Jobseeker Identity Theft

Jobseeker identity theft and unnecessary identity exposure are serious risks during any job search. Recently, there have been government warnings of increased online jobseeker identity theft. The internet has made it very easy for jobseekers to post their resumes online and express their interest in a new job with the press of a button. Unfortunately, the internet also makes it easier for criminals to find and take over a jobseeker’s identity. Jobseekers' public announcements of their interest in a job as well as desperate situations which make candidates become careless about sharing their information place job candidates in a vulnerable situation which may lead to jobseeker identity theft.

There have been recent reports of criminals posing as potential employers and requesting more personal information from candidates such as social security number and date of birth leading to jobseeker identity theft. Many people fall victim to this scam because they think the request is legitimate, and the information is needed for a background check or other hiring requirement. Instead, the information is used to open credit card accounts and lines of credit in the victims’ name.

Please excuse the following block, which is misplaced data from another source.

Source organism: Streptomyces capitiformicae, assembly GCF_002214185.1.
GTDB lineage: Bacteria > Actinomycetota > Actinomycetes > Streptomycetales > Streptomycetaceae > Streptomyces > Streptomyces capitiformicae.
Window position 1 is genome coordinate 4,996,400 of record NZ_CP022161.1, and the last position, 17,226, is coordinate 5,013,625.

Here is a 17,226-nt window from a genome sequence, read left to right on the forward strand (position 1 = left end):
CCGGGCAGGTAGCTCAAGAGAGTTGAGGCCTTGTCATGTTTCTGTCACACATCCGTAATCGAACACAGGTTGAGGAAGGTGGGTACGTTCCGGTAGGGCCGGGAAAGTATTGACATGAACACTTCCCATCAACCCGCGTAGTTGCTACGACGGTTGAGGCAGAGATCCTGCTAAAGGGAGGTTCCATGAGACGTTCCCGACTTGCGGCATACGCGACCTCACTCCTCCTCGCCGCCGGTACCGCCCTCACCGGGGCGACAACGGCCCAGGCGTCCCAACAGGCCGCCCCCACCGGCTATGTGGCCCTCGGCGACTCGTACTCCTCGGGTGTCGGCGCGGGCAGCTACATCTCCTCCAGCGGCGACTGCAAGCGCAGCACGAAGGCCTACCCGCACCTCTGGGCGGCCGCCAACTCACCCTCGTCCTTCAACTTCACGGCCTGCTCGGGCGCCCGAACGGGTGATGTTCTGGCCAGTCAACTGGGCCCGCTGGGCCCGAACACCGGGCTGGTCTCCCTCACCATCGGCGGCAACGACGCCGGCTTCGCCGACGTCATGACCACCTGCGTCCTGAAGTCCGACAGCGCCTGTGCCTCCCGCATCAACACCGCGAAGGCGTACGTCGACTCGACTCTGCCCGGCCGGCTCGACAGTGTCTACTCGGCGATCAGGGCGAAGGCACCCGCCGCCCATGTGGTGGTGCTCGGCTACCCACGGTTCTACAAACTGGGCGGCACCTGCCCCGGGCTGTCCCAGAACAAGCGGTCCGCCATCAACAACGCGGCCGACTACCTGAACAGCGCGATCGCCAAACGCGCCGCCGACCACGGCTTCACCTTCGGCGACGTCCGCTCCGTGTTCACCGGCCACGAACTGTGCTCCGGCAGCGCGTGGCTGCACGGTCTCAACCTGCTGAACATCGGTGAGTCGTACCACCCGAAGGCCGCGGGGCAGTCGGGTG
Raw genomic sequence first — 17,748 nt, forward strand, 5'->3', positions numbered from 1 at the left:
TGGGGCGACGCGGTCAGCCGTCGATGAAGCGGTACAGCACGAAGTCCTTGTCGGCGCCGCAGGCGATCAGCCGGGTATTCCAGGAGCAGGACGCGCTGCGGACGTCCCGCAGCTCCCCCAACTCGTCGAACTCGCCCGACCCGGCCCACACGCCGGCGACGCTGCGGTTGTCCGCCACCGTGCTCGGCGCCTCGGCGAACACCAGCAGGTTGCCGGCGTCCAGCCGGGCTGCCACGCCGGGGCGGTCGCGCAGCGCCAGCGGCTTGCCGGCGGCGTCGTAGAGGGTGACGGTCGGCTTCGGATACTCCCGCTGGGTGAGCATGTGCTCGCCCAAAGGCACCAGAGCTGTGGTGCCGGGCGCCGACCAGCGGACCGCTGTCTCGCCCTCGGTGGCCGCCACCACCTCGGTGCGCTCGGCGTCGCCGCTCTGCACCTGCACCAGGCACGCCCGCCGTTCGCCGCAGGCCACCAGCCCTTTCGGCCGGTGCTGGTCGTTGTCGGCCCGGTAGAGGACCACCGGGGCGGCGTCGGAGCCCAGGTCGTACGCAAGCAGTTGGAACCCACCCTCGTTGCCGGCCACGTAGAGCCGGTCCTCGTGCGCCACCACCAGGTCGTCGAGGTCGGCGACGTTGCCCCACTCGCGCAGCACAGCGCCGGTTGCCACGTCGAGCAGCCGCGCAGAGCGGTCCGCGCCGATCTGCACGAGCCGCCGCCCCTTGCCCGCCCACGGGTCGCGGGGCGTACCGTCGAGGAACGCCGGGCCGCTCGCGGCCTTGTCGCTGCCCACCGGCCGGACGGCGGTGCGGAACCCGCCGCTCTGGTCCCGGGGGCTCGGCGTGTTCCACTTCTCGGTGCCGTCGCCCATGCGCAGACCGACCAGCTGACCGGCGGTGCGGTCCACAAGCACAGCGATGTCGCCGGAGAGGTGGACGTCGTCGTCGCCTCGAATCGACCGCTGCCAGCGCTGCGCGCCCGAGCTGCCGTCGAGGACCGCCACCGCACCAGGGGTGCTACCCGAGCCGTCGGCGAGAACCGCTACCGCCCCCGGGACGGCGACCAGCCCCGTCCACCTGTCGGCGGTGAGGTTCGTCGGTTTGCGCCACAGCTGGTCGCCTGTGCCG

There are many ways to look for a job and express one’s interest in a new career opportunity; however, certain job search strategies may be safer than others and may help reduce the risk of jobseeker identity theft. Let’s explore a few general strategies and related risks, starting with the safest of all:

1-Candidates can inquire about opportunities through their network of people and organizations before submitting their resumes. This targeted job search has many benefits. First, as a candidate, you determine whether you have any interest in a potential job after the initial inquiry. Second, you can determine if the potential employer has any interest in your skills and background before submitting your resume. And third, you send your resume to a targeted employer rather than posting it online for the world to see hoping to be contacted. Hope alone and wishful thinking should not be a major part of your strategy for fulfilling any desire including finding a new job. You should have a clear plan and strategy which improve your chances of reaching your goal.